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Six Examples of Fake News About Marijuana

A classic example of marijuana fake news from 2014 — which was recently revived by Louisiana state representative Dodie Horton.
A classic example of marijuana fake news from 2014 — which was recently revived by Louisiana state representative Dodie Horton. File photo

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Opioids such as Oxycontin continue to be abused in Denver and Colorado. - GETTY IMAGES
Opioids such as Oxycontin continue to be abused in Denver and Colorado.
Getty Images
RHETORIC FROM MARIJUANA OPPONENTS COULD FUEL OPIOID EPIDEMIC

"Earlier this year, SAM and MAC released a five-page report that relied on outdated data — data that has mostly proved to be misleading. This is nothing new from our opponents. We've seen this kind of 'reefer madness' for a long time. But highlighting opioids in the report isn't reefer madness.

"The opioid epidemic is taking tens of thousands of lives, and studies like a recent one out of Minnesota show that in legal marijuana states, prescription drug abuse is down. And in Minnesota, it was down by an astonishing number — nearly 63 percent said they were either using fewer opioids or had stopped using them altogether after they started using medical marijuana for pain.

"So when our opponents say marijuana legalization has led to a spike in the opioid epidemic, that's the worst kind of fake news — because it's a dangerous statement to be making. In this country as a whole, we're trying to take a bite out of the opioid epidemic, and if medical marijuana can help even in the slightest — and early indications are that it's helping a lot — then it's completely irresponsible for opponents to use that as a negative message. They're discouraging people from finding an alternative and helping to fuel this epidemic.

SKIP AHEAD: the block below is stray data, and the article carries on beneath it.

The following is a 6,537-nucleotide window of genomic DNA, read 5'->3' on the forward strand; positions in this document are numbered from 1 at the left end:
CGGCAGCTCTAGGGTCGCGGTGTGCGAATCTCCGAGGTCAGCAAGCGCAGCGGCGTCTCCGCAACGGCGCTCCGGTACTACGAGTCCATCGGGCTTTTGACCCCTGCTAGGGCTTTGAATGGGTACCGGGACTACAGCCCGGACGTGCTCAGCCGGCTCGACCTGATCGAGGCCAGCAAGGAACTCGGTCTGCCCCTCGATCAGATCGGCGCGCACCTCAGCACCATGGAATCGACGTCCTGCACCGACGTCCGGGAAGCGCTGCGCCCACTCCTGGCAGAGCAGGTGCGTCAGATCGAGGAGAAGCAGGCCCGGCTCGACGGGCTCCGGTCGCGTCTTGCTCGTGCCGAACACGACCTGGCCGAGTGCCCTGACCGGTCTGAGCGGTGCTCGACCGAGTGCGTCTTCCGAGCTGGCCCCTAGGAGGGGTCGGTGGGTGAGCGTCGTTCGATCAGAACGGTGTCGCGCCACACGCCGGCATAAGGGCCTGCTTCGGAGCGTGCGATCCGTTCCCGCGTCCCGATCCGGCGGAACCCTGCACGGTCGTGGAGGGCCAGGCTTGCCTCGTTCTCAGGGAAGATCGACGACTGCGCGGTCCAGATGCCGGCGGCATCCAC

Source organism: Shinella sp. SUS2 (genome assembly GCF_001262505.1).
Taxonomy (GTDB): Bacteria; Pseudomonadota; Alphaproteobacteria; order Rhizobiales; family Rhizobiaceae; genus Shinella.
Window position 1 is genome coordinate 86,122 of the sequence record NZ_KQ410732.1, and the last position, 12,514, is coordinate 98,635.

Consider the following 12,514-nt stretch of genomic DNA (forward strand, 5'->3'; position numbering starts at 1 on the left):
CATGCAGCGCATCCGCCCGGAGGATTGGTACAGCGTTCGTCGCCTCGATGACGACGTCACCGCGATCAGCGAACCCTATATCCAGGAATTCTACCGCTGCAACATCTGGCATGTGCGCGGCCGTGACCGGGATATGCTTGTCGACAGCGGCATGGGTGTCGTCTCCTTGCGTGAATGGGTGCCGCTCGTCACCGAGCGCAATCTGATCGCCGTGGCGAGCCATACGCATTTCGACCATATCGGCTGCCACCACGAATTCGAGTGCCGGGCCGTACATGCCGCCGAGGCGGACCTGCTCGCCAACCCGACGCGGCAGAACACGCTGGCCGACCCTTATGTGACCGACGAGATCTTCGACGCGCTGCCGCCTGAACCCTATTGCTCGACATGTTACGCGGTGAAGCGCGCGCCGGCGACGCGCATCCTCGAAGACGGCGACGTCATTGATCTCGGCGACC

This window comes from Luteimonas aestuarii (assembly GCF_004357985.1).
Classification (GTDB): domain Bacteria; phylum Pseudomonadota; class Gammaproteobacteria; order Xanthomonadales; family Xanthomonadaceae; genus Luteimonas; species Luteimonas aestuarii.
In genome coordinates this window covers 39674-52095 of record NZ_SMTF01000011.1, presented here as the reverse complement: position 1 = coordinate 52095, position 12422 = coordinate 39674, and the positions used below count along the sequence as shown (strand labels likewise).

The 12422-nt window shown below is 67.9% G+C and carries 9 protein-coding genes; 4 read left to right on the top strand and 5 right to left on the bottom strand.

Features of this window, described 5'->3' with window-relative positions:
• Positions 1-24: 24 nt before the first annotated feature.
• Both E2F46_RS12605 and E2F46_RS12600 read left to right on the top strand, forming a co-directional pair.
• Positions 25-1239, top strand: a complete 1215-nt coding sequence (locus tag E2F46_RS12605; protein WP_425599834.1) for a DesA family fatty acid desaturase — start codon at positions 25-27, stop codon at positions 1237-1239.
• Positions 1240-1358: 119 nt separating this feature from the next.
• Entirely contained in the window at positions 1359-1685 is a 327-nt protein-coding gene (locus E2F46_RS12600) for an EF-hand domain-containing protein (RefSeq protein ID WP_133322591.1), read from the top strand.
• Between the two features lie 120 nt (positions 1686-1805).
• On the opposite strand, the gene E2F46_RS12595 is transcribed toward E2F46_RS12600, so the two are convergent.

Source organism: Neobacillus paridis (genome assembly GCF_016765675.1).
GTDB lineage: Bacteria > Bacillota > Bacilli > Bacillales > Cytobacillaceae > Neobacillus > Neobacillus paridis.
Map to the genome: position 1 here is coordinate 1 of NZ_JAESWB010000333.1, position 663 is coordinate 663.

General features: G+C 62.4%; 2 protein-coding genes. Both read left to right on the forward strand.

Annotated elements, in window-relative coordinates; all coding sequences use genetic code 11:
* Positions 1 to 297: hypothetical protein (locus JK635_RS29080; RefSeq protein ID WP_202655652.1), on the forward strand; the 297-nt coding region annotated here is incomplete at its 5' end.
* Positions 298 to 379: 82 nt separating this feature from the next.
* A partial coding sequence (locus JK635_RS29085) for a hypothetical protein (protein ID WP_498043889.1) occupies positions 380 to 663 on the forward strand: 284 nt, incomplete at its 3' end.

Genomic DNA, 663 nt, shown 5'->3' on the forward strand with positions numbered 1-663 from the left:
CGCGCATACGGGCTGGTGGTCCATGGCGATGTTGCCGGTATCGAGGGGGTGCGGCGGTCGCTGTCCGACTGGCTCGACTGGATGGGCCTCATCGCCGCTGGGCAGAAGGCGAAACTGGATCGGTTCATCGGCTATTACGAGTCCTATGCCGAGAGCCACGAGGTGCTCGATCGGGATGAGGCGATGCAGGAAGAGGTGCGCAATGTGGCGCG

"We're not talking about reefer madness. We're talking about people's lives."

STUDY: NO, MARIJUANA LEGALIZATION IS NOT LEADING TO A SPIKE IN HOMELESSNESS

"Chief Troy Davenport is a police chief in Pueblo, and he's going around saying that marijuana has led to a spike in homelessness there. But there's just been a very concrete, comprehensive study, the first of its kind out of Pueblo County, and the researchers couldn't find any connection between homelessness and marijuana [for additional details, see 'Sh*tstorm After Study Finds No Causal Link Between Marijuana, Homelessness'].

"That doesn't seem to matter to Chief Davenport. I've seen him speak on numerous panels and I've read what he's said in a lot of stories — and some of them went national. He's always been anti-marijuana, and he's still anti-marijuana, no matter what the study showed. And that's a problem. You'd think studies like this one would actually inform law enforcement and elected officials, so they could have a more educated understanding when it comes to marijuana and its impacts. But the chief chose to ignore it. He chose to use anecdotal evidence from a handful of the officers from his department, who tell him they see homeless people and they're in town because of marijuana.

"I tend to lean in the direction of data, statistics and researchers with doctorates who go to the trouble of getting to the bottom of these things, not random comments. But the chief ignored the study, and that's why it goes into the realm of fake news."
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Michael Roberts has written for Westword since October 1990, serving stints as music editor and media columnist. He currently covers everything from breaking news and politics to sports and stories that defy categorization.
Contact: Michael Roberts